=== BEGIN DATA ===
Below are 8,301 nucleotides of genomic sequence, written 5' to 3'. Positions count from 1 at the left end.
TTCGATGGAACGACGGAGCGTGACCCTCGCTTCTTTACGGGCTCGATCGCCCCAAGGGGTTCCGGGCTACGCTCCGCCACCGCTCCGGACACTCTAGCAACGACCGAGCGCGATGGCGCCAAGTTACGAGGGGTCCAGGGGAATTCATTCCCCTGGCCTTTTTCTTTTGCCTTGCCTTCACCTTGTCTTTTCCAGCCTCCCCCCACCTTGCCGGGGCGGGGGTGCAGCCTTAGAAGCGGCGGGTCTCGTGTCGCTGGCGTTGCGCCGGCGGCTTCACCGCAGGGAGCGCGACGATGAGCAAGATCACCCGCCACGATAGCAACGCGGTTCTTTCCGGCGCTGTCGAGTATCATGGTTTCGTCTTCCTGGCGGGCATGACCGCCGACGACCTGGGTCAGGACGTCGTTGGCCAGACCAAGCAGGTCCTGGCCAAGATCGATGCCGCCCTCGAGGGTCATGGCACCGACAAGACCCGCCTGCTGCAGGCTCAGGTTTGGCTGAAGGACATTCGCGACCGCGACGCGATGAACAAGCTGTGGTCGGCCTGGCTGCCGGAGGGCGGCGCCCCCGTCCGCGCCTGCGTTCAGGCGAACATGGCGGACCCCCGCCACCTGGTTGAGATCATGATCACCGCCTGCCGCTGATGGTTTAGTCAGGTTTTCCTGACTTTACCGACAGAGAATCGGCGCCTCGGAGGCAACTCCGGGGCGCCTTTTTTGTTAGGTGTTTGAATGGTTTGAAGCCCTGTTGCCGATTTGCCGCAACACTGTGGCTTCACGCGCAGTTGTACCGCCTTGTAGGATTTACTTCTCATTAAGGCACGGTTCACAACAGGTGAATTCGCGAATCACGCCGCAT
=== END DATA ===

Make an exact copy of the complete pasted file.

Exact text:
Below are 8,301 nucleotides of genomic sequence, written 5' to 3'. Positions count from 1 at the left end.
TTCGATGGAACGACGGAGCGTGACCCTCGCTTCTTTACGGGCTCGATCGCCCCAAGGGGTTCCGGGCTACGCTCCGCCACCGCTCCGGACACTCTAGCAACGACCGAGCGCGATGGCGCCAAGTTACGAGGGGTCCAGGGGAATTCATTCCCCTGGCCTTTTTCTTTTGCCTTGCCTTCACCTTGTCTTTTCCAGCCTCCCCCCACCTTGCCGGGGCGGGGGTGCAGCCTTAGAAGCGGCGGGTCTCGTGTCGCTGGCGTTGCGCCGGCGGCTTCACCGCAGGGAGCGCGACGATGAGCAAGATCACCCGCCACGATAGCAACGCGGTTCTTTCCGGCGCTGTCGAGTATCATGGTTTCGTCTTCCTGGCGGGCATGACCGCCGACGACCTGGGTCAGGACGTCGTTGGCCAGACCAAGCAGGTCCTGGCCAAGATCGATGCCGCCCTCGAGGGTCATGGCACCGACAAGACCCGCCTGCTGCAGGCTCAGGTTTGGCTGAAGGACATTCGCGACCGCGACGCGATGAACAAGCTGTGGTCGGCCTGGCTGCCGGAGGGCGGCGCCCCCGTCCGCGCCTGCGTTCAGGCGAACATGGCGGACCCCCGCCACCTGGTTGAGATCATGATCACCGCCTGCCGCTGATGGTTTAGTCAGGTTTTCCTGACTTTACCGACAGAGAATCGGCGCCTCGGAGGCAACTCCGGGGCGCCTTTTTTGTTAGGTGTTTGAATGGTTTGAAGCCCTGTTGCCGATTTGCCGCAACACTGTGGCTTCACGCGCAGTTGTACCGCCTTGTAGGATTTACTTCTCATTAAGGCACGGTTCACAACAGGTGAATTCGCGAATCACGCCGCAT